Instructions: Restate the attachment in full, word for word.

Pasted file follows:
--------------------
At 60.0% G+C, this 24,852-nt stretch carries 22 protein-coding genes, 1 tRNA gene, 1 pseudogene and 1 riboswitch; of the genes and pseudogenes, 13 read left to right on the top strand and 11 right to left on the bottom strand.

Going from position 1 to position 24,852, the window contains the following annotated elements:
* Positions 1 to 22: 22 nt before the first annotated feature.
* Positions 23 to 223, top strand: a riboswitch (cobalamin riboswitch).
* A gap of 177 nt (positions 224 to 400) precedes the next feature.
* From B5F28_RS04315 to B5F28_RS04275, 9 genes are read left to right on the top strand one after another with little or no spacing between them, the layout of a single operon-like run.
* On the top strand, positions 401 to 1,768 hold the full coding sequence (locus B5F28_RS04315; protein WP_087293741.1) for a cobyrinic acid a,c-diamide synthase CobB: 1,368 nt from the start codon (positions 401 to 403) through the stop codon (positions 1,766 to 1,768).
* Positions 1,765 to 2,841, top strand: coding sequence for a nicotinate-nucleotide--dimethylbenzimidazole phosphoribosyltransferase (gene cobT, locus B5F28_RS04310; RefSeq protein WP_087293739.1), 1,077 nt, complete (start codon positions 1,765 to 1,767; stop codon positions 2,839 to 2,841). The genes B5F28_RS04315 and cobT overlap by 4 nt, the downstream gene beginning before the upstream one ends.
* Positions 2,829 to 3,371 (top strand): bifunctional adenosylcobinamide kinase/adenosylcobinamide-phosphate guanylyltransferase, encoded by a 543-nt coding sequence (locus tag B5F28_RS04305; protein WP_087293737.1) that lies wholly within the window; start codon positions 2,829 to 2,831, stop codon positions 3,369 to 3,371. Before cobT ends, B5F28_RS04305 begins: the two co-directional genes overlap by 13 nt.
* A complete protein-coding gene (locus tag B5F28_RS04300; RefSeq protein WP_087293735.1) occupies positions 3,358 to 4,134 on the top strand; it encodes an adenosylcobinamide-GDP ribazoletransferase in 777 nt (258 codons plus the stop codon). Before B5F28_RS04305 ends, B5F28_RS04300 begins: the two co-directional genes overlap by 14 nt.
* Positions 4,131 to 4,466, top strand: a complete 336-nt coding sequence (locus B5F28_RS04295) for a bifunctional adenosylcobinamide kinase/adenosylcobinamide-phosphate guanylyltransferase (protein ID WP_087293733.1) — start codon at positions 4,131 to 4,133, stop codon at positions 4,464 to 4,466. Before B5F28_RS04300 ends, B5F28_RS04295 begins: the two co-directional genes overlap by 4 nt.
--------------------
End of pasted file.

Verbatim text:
At 60.0% G+C, this 24,852-nt stretch carries 22 protein-coding genes, 1 tRNA gene, 1 pseudogene and 1 riboswitch; of the genes and pseudogenes, 13 read left to right on the top strand and 11 right to left on the bottom strand.

Going from position 1 to position 24,852, the window contains the following annotated elements:
* Positions 1 to 22: 22 nt before the first annotated feature.
* Positions 23 to 223, top strand: a riboswitch (cobalamin riboswitch).
* A gap of 177 nt (positions 224 to 400) precedes the next feature.
* From B5F28_RS04315 to B5F28_RS04275, 9 genes are read left to right on the top strand one after another with little or no spacing between them, the layout of a single operon-like run.
* On the top strand, positions 401 to 1,768 hold the full coding sequence (locus B5F28_RS04315; protein WP_087293741.1) for a cobyrinic acid a,c-diamide synthase CobB: 1,368 nt from the start codon (positions 401 to 403) through the stop codon (positions 1,766 to 1,768).
* Positions 1,765 to 2,841, top strand: coding sequence for a nicotinate-nucleotide--dimethylbenzimidazole phosphoribosyltransferase (gene cobT, locus B5F28_RS04310; RefSeq protein WP_087293739.1), 1,077 nt, complete (start codon positions 1,765 to 1,767; stop codon positions 2,839 to 2,841). The genes B5F28_RS04315 and cobT overlap by 4 nt, the downstream gene beginning before the upstream one ends.
* Positions 2,829 to 3,371 (top strand): bifunctional adenosylcobinamide kinase/adenosylcobinamide-phosphate guanylyltransferase, encoded by a 543-nt coding sequence (locus tag B5F28_RS04305; protein WP_087293737.1) that lies wholly within the window; start codon positions 2,829 to 2,831, stop codon positions 3,369 to 3,371. Before cobT ends, B5F28_RS04305 begins: the two co-directional genes overlap by 13 nt.
* A complete protein-coding gene (locus tag B5F28_RS04300; RefSeq protein WP_087293735.1) occupies positions 3,358 to 4,134 on the top strand; it encodes an adenosylcobinamide-GDP ribazoletransferase in 777 nt (258 codons plus the stop codon). Before B5F28_RS04305 ends, B5F28_RS04300 begins: the two co-directional genes overlap by 14 nt.
* Positions 4,131 to 4,466, top strand: a complete 336-nt coding sequence (locus B5F28_RS04295) for a bifunctional adenosylcobinamide kinase/adenosylcobinamide-phosphate guanylyltransferase (protein ID WP_087293733.1) — start codon at positions 4,131 to 4,133, stop codon at positions 4,464 to 4,466. Before B5F28_RS04300 ends, B5F28_RS04295 begins: the two co-directional genes overlap by 4 nt.